Wendy’s remark stuck with me, nonetheless, and I began to wonder if it was really possible to really see that the film was the product of two individuals whose primary allegiance was to the stage rather than the screen, and what this might tell us about the nature of film itself. So, when I got home, I looked once again at some of the scenes that I had taken from the film to illustrate my talk. The Object of My Affection is about the difficulties that Nina, a pregnant, heterosexual woman, has when she decides she wants to raise her child-to-be with George, a gay man with whom she has been sharing an apartment, rather than with Vince, the father of her child. The scene that I looked at most closely was the one in which Nina asks George if he will play this role in her life and the life of her child. The scene takes place in an amusement park. Nina and George ride a roller coaster at certain points in the conversation and walk through the park at others. This setting provides ample opportunity for the camera to move about as it films the two roommates. In addition, it moves between close-ups and long shots, as it surveys the scene in which these two find themselves.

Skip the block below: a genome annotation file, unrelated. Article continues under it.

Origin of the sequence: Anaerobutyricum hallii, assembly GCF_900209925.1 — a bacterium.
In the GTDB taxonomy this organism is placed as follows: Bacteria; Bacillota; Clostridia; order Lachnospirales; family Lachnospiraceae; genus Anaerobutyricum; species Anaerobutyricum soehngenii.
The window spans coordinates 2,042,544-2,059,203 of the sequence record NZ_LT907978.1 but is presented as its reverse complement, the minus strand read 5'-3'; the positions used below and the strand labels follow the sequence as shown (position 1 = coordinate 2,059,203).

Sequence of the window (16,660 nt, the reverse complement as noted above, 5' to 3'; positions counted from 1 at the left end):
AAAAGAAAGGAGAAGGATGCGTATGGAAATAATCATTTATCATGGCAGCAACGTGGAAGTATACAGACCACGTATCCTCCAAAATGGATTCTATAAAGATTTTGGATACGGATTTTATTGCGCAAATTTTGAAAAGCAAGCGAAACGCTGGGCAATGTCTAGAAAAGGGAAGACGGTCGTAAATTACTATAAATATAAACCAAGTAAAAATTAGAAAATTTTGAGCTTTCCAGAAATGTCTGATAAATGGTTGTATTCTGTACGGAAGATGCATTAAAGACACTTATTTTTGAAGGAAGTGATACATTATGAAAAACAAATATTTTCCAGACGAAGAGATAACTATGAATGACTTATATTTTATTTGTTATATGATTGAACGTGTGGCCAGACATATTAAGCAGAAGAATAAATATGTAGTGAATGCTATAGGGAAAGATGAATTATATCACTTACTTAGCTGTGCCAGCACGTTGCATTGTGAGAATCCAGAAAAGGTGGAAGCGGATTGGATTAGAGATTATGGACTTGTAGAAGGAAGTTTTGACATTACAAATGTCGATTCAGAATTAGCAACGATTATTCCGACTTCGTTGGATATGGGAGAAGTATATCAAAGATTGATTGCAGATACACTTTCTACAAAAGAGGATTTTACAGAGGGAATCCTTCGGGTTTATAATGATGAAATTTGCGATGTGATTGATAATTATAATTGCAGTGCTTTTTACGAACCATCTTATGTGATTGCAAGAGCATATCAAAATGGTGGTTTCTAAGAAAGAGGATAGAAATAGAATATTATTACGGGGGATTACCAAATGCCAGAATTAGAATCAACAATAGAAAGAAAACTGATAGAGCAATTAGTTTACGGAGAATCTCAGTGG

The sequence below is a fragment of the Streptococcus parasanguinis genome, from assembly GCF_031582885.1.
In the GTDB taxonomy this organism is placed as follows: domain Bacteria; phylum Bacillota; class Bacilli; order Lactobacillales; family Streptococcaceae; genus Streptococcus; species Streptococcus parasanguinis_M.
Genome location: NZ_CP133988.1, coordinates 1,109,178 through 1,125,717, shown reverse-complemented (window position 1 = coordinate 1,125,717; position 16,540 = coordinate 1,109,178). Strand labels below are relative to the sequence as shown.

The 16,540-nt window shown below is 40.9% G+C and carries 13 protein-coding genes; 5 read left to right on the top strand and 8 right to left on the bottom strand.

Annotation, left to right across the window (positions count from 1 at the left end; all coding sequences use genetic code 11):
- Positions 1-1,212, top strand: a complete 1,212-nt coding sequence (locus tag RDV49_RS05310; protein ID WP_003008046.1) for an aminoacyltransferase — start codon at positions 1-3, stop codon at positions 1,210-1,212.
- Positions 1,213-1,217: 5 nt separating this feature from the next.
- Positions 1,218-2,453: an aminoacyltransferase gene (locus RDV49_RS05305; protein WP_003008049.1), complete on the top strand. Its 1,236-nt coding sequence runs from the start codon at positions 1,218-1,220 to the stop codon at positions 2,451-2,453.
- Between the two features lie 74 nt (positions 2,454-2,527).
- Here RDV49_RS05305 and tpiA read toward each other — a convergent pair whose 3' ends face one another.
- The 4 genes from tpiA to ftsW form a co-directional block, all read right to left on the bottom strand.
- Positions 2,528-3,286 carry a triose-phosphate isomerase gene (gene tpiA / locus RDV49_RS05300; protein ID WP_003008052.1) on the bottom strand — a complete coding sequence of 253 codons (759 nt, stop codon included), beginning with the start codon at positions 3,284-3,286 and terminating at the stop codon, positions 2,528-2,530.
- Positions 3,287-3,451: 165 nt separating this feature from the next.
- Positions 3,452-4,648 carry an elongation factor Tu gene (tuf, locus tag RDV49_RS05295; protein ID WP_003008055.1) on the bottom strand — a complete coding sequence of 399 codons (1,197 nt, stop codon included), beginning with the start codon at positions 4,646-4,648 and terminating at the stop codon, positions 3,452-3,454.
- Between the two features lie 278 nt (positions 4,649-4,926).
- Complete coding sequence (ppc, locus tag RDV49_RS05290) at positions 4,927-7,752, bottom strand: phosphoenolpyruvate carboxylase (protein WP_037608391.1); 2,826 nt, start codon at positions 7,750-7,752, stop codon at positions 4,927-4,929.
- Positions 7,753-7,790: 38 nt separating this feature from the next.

Watching this scene in the context of Wendy’s remarks, I was struck that none of the movements of the camera contributed to the development of the narrative. They helped keep us viewers from getting bored, giving us interesting views of the park and its different rides, but if we focused on what the camera told us through the many broad shifts employed, the answer was “nothing”. All of the information that we received in this scene that was essential to the narrative came from the dialogue; the camera just kept our eyes active while we listened to Nina’s proposal and George’s surprised and non-committal response.

I was really struck by this observation, though I don’t know if this is exactly what Wendy had been talking about. This was a film that, despite the presence of wellknown television and film stars, was really very much like a play. What mattered most of all was the dialogue and not the fact that a camera was presenting this world to us. While the visual elements of the film were well-done, they didn’t play a crucial role in developing the film’s narrative.